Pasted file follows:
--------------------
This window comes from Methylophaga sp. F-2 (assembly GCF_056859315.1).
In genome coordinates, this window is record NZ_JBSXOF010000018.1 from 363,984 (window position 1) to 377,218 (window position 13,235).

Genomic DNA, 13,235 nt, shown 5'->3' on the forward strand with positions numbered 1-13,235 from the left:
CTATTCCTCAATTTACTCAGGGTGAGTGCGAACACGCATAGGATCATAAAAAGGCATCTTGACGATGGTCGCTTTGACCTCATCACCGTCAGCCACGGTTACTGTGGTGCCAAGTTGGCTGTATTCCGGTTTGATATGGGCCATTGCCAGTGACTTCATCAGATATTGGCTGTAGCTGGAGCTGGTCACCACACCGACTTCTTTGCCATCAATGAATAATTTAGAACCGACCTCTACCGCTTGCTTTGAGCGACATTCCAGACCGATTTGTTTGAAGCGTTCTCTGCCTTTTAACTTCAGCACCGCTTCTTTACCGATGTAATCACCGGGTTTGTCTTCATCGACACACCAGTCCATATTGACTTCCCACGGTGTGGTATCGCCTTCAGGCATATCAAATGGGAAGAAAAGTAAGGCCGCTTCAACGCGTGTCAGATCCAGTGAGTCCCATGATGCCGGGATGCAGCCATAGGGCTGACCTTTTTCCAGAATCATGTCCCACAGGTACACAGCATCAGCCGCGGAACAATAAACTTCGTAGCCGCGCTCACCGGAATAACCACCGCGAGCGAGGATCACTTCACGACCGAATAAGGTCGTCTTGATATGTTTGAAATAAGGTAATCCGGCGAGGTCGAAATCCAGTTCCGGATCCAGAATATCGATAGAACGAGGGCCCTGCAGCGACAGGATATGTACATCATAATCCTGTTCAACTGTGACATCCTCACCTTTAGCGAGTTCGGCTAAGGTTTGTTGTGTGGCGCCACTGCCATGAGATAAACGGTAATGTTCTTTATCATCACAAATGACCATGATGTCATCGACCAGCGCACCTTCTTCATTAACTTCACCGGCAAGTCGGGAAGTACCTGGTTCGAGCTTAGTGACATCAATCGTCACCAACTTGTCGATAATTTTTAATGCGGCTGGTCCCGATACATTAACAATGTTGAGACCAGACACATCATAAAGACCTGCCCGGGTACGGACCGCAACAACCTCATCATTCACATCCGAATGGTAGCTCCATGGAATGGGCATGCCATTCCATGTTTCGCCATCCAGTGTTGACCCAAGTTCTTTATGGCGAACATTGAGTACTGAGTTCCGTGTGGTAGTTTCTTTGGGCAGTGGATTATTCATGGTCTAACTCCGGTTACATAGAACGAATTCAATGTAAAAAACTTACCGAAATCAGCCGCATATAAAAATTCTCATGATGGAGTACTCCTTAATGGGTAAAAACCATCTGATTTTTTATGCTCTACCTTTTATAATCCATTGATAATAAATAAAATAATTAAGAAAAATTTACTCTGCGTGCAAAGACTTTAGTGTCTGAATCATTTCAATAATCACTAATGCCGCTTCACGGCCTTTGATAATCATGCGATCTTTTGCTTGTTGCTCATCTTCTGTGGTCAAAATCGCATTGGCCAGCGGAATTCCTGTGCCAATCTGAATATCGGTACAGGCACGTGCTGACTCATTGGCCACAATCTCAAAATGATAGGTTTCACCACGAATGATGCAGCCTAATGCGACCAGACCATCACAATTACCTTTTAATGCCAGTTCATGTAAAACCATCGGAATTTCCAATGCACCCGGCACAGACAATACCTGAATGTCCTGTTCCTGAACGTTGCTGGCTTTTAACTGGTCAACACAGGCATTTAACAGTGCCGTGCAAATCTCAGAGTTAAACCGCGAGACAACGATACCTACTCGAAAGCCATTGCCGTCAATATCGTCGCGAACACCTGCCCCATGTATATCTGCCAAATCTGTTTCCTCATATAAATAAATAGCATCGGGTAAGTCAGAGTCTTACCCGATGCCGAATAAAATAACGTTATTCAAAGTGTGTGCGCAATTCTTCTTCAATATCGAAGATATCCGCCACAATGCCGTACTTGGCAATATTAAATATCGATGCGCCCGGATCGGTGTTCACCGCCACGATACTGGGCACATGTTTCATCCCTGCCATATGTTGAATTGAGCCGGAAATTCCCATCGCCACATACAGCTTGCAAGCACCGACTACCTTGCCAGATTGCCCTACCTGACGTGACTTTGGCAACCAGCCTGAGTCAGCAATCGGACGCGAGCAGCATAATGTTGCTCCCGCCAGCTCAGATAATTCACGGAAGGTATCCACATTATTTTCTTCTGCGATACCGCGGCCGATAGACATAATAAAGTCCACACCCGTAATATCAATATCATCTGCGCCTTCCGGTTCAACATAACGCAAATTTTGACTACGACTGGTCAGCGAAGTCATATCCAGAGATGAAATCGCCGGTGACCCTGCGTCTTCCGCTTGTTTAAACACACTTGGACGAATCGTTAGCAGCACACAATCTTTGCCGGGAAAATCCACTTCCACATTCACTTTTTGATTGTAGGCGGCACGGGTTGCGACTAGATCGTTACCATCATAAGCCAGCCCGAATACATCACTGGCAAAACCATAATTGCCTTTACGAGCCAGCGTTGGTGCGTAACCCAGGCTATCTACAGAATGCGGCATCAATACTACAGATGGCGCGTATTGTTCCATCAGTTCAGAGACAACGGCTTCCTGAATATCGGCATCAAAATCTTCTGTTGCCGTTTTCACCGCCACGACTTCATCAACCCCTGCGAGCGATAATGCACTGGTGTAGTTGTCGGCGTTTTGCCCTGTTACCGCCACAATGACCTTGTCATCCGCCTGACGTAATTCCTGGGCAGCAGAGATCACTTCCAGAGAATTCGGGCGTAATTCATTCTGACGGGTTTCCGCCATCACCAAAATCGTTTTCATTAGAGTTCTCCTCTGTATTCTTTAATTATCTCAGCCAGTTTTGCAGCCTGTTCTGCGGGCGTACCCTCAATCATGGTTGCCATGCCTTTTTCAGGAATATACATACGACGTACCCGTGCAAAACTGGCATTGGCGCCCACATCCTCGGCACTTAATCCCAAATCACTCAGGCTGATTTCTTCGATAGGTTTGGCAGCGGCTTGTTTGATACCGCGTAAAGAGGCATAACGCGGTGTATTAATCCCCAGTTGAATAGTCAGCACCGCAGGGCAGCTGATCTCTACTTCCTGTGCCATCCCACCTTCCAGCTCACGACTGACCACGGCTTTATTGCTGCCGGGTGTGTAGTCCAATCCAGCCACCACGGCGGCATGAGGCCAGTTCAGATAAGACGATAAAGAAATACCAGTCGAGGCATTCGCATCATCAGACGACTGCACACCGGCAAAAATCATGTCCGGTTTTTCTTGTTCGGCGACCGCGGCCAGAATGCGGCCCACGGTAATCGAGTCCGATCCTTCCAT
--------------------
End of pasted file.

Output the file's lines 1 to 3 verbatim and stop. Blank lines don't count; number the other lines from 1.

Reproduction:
This window comes from Methylophaga sp. F-2 (assembly GCF_056859315.1).
In genome coordinates, this window is record NZ_JBSXOF010000018.1 from 363,984 (window position 1) to 377,218 (window position 13,235).

Genomic DNA, 13,235 nt, shown 5'->3' on the forward strand with positions numbered 1-13,235 from the left: